Now we all know about the Wright Brothers, right? Well if you do not, here's the skinny. Wilbur and Orville Wright from Dayton, Ohio made the 1st successful, sustained, powered flights in an airplane on December 17, 1903. The 1st flight went 120 feet at a speed of 34mph, the brothers switching off for a total of 4 flights and getting use to the controls and getting further each time. The 4th flight was Wilber and went for 59 seconds and a total distance of 852 feet. In 1932 a monument was dedicated to remember the Wright Brother are their wonderful achievement that very windy day.
So visit the museum, the monument and guided tours.
$3.00 - 7 Days
$20 - Annual
16 & under, free
62 & older free with a valid Golden Age Passport, Golden Access Passport, Golden Eagle Passport, or the Annual Wright Brothers Park Passport, enter free.
open 9am-6pm in the summer
9am-5pm the rest of the year.
Because there is less development in Duck than further down the road, the beaches are much less crowded. The natural beauty of the beaches tends to come out up here better than my photo shows. The downside to less crowded beaches is there are fewer, if any, lifeguards on duty. So, use your head for something besides a handy place to hang your teeth. Our time share was not right on the beach like our hotels in which we stayed down the road those first three times, but it was a short walk past the outdoor pool, up the wooden stairway, past the snack bar, and back down. Luc from France and Fernando from Spain went the the beach only here, but saw quite a lot of other things further down the road.
There are five lighthouses in the OBX which can be visited. I have taken pictures of all of them, but I haven't finished all the tips yet.
We went to all of them. (Lighthouses are a little bit one of my 'things') Bodie, Hatteras and Currituck Beach have museums. Currituck Beach can be climbed. Roanoke Marshes is a reproduction - not the original.
Currituck Beach Lighthouse (in Corolla - this is the closest and is north of Duck)
Bodie Island Lighthouse (on Bodie Island - the next one going south)
Cape Hatteras Lighthouse (on Hatteras Island)
Ocracoke Lighthouse (in Ocracoke - the fartherest south and accessible only via ferry)
The Roanoke Marshes Lighthouse (on Roanoke Island)
There are various sights and attractions near to Duck. These are the ones we visited).
Cape Hatteras National Seashore
Roanoke Island attractions including the Elizabethan Gardens, Fort Raleigh National Historic Site, the Settlement Site at Festival Park, the Adventure Museum at Festival Park and the North Carolina Aquarium
Roanoke Island Festival Park and North Carolina Maritime Museum (and The Roanoke Marshes Lighthouse) in Manteo on Roanoke Island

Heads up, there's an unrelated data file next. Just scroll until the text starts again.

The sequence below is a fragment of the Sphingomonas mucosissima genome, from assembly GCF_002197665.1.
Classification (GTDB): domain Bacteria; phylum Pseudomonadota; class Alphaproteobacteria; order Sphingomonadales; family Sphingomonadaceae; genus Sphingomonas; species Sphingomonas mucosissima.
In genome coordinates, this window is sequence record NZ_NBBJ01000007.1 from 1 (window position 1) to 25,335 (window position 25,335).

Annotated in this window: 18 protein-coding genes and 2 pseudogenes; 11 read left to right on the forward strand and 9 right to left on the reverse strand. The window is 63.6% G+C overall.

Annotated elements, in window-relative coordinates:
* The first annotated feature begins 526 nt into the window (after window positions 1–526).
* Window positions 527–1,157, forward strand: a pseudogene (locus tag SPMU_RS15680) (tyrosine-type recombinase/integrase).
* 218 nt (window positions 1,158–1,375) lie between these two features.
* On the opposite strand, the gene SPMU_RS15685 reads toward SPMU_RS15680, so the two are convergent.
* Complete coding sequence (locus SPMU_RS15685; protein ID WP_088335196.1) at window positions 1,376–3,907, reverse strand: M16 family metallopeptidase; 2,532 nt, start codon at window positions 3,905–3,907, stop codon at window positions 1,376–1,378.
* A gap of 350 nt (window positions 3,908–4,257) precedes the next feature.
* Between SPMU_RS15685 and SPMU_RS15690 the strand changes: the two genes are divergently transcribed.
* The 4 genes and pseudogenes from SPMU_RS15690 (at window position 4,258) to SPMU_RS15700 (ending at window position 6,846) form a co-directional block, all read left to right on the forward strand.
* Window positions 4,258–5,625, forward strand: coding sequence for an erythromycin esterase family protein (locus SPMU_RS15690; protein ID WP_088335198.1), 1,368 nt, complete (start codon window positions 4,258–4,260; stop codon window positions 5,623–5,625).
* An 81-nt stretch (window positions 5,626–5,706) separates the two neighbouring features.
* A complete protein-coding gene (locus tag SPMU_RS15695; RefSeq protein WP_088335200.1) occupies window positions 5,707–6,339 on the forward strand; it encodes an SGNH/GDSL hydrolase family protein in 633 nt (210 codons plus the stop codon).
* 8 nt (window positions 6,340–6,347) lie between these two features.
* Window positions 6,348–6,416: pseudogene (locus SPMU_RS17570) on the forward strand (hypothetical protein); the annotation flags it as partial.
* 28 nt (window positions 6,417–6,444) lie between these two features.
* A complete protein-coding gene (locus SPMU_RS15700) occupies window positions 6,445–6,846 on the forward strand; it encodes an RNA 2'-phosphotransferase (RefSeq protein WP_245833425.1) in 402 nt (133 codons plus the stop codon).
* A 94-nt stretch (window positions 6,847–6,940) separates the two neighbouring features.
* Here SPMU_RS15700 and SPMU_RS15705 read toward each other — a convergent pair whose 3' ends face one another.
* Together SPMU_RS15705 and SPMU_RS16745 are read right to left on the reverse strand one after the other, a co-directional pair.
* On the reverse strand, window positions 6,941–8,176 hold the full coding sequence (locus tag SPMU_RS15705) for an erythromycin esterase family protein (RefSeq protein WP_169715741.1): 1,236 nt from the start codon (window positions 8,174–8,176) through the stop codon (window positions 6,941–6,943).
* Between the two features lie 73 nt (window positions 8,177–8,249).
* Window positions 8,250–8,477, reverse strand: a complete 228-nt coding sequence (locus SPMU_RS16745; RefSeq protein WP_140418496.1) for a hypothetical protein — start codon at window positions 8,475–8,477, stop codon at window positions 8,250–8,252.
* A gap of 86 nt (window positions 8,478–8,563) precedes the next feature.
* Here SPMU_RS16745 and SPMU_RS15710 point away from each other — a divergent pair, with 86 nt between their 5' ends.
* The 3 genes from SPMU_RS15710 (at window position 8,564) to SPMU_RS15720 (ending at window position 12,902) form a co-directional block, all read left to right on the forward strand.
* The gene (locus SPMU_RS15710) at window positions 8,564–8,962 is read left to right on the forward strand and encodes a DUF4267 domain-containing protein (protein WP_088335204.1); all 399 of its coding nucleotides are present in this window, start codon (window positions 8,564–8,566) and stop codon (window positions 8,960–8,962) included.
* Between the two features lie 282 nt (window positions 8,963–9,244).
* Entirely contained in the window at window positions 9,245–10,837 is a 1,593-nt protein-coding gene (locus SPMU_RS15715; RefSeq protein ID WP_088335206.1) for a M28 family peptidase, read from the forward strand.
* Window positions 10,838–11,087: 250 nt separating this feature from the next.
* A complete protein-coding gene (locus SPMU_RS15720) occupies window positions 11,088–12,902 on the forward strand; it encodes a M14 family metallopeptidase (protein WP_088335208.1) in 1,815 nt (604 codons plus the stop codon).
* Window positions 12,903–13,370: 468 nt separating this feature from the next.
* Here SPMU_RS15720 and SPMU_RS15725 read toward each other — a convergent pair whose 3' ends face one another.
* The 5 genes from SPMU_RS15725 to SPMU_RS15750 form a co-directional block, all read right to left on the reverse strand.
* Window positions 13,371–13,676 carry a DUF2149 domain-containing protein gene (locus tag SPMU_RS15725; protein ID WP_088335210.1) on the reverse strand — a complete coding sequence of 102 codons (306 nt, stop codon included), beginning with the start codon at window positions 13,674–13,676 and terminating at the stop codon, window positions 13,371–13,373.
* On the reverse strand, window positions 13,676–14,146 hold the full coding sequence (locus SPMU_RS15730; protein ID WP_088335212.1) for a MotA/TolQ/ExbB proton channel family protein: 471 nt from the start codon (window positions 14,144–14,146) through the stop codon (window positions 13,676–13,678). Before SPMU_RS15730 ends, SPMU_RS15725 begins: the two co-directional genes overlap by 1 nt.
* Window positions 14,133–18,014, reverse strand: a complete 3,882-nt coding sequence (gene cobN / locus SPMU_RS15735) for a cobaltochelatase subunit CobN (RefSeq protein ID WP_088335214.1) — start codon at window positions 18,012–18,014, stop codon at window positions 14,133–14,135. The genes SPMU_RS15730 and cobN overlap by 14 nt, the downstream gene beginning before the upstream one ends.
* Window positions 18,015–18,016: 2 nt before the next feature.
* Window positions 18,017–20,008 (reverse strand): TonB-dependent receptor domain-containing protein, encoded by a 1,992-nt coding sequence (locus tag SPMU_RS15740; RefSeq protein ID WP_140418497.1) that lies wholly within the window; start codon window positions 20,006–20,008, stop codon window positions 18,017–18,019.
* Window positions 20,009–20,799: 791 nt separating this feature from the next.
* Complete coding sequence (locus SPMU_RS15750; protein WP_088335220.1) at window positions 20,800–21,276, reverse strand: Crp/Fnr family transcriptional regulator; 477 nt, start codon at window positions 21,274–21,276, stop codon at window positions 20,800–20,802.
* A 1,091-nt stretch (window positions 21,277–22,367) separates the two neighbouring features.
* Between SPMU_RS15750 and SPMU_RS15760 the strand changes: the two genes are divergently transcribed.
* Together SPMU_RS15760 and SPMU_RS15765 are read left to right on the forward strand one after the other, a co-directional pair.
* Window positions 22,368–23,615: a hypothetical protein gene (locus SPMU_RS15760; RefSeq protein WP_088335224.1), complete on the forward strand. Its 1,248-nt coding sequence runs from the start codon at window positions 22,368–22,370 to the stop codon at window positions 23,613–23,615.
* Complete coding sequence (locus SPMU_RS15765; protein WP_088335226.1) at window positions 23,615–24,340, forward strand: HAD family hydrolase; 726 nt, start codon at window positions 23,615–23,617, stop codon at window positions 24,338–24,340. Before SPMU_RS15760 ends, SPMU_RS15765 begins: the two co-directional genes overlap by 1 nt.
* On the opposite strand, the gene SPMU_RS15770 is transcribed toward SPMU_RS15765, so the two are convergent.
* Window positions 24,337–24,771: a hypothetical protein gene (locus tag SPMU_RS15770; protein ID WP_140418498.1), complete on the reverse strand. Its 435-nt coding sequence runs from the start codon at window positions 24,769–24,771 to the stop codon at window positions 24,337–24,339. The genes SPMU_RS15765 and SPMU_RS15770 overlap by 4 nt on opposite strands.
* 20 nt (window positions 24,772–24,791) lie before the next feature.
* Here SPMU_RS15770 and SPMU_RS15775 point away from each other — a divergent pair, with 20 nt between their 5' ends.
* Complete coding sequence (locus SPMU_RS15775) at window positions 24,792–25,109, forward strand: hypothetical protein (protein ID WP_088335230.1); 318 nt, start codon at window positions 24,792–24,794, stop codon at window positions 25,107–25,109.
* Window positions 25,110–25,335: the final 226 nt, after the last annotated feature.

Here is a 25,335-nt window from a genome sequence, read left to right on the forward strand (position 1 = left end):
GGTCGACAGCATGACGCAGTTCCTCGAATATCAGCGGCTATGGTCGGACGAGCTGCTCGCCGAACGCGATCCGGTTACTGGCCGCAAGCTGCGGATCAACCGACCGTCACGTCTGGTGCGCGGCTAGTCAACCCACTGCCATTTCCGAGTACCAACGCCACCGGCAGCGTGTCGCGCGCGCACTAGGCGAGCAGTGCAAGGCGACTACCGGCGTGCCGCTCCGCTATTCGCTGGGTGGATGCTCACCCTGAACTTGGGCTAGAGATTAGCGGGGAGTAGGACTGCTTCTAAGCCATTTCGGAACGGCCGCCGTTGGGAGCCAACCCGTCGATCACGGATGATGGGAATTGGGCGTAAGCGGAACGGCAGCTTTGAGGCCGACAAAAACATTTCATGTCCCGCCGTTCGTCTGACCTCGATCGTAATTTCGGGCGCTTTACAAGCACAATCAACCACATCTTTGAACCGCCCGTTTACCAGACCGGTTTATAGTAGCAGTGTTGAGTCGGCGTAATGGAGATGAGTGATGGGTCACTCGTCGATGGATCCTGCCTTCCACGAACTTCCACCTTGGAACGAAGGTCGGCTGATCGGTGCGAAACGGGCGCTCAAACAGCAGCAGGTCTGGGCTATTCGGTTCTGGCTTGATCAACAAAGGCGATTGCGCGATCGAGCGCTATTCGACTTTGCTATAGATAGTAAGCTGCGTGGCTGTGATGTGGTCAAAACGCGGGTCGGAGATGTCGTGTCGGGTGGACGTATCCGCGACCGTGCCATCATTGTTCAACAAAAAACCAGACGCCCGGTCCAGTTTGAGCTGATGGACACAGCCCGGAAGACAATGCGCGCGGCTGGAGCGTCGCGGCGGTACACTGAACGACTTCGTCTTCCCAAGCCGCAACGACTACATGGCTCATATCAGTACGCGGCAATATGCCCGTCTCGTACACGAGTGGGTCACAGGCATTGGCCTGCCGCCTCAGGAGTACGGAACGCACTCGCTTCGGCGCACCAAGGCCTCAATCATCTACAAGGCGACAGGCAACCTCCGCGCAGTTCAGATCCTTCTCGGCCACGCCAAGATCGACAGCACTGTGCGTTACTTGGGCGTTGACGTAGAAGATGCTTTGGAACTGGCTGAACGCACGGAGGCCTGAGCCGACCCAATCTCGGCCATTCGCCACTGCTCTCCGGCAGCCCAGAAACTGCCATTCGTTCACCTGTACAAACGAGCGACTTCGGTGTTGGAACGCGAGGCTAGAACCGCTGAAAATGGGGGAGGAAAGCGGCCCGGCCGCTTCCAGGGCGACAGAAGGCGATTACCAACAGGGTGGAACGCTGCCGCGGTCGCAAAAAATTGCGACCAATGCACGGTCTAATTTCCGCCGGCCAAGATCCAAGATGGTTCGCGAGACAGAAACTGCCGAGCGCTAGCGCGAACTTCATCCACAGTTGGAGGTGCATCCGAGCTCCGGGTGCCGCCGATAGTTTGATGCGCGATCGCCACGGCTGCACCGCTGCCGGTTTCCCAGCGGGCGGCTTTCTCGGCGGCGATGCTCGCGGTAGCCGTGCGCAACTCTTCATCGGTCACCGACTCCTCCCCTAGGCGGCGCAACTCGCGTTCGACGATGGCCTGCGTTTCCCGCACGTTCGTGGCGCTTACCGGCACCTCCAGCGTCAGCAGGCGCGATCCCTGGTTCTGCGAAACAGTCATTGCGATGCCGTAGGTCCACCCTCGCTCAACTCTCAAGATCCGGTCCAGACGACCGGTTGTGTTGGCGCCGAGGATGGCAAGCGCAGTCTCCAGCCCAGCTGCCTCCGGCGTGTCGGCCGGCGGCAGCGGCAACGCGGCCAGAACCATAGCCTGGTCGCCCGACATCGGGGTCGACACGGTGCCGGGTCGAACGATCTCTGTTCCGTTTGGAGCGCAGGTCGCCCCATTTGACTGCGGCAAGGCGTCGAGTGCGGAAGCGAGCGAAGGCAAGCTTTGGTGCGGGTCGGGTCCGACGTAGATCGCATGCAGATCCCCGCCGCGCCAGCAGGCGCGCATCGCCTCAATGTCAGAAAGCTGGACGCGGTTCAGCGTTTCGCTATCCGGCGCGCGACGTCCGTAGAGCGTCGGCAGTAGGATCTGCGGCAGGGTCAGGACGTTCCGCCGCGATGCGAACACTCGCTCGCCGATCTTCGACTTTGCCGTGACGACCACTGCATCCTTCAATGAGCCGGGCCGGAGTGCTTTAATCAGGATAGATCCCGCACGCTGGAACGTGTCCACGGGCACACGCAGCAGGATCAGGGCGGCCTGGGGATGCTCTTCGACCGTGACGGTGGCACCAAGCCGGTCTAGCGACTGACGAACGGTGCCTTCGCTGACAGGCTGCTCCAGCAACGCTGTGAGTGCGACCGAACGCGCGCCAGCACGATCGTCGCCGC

Pea Island National Wildlife Refuge
The Whalehead Club and Old Corolla Village
Wanchese Seafood Industrial Park
Wright Brothers Memorial
This sand is made for walkin': smooth, light gray, plenty of elbow room at high tide.
From where we were staying in Duck, we could walk across the dunes right onto the beach. In most places there are walkways and stairs that are built over the dunes so that people do not damage the grasses that hold the sand in place. There were two such walkways that we could see from the deck of our unit.
I didn't walk on the beach but I saw some few others (other than gulls) that did. People also fly kites on the beach (see last photo), or fish, or sit on the deck and watch the waves.
You must go visit the Currituck Lighthouse while in the Outer Banks. Just take Route 12 norht toward Corolla, you will take it almost to the end abd you will see the lighthouse on your left. Make sure you bring your camera on this ride as you will want to take many photos. It's kind of hard to get a good view of the whole lighthouse in your photo due to all the trees. This is a beautiful old brick lighthouse with great views at the top. For more history on the lighthouses of the Outer Banks please see my Lighthouses of the East Coast albem on our front page. I have gathered alot of history on all the lighthouses on the Outer Banks of North Carolina with websites and phone numbers.
Beach, beach, beach. We like to look for sand crabs and the funny little clams that burrow their way back into the sand after you dig them up. The kids like to build the critters sand castles.
Sometimes, these jellyfish show up that don't sting (as long as they don't have red on them, you're able to catch them even by hand). Coming from California where I never met a jellyfish that didn't sting, it was hard for me to touch the first one. They have an interesting feel like hard jello.